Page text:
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German and British Air Forces works cooperating for enhanced Air Policing in Romania

The German Luftwaffe and the British Royal Air Force have been both deployed in Romania over the last weeks in the framework of the enhanced Air Policing, a NATO mission introduced after the Russian annexation of the Crimean peninsula. Its tactical command is ensured by the Combined Air Operations Center (CAOC) in Torrejon, Spain.

From June 24th to July 9th, the German squadron has been integrated to its British counterpart in a “plug and flight” concept. Both countries are equipped with Eurofighter fighter jets, but have however different national regulations. This has therefore been an opportunity to increase their interoperability, with the objective to deploy a common unit in future NATO air surveillance missions, among other domains. The RAF is deployed from May 1st for all summer.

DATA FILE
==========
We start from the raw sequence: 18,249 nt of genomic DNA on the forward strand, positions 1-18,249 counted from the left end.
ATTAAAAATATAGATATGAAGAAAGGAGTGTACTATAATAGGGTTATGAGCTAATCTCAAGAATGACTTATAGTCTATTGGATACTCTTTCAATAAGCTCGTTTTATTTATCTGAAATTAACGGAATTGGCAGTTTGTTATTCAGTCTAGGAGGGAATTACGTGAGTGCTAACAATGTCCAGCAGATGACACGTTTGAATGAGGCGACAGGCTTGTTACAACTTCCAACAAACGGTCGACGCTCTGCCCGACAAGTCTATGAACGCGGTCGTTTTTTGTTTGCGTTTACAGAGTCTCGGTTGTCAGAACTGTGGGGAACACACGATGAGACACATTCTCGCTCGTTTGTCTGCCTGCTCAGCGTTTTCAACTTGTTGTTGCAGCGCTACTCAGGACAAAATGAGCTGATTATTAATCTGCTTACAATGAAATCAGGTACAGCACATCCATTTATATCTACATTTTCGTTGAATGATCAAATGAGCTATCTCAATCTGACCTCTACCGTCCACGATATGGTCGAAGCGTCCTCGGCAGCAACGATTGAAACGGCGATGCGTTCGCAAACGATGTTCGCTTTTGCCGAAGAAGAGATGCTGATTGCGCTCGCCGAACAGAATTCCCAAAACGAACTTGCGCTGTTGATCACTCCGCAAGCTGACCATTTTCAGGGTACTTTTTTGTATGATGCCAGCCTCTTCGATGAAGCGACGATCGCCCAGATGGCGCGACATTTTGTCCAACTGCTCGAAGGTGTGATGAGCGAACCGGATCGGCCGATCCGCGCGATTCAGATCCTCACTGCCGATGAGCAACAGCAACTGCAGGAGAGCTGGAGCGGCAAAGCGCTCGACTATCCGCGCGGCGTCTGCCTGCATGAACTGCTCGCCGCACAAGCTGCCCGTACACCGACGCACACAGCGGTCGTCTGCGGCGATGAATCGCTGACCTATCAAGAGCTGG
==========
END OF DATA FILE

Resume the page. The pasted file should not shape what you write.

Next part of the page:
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French and Dutch Navies cooperate with a new tactical data sharing experiment

End of May, the French and Dutch Navies have conducted a joint experiment on cooperative naval watch, with a new radar data transfer protocol developed by the French Procurement Agency and Naval Group. The equipment has been installed on a French Forbin frigate and a De Zeven Provincien Dutch frigate. It allows to exchange in real-time all their radar detections, and get the superiority via tactical information. Used between two allied forces, it could open the path to a new interoperability NATO standard in naval combat.

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Austria joins the Eurocorps as associate member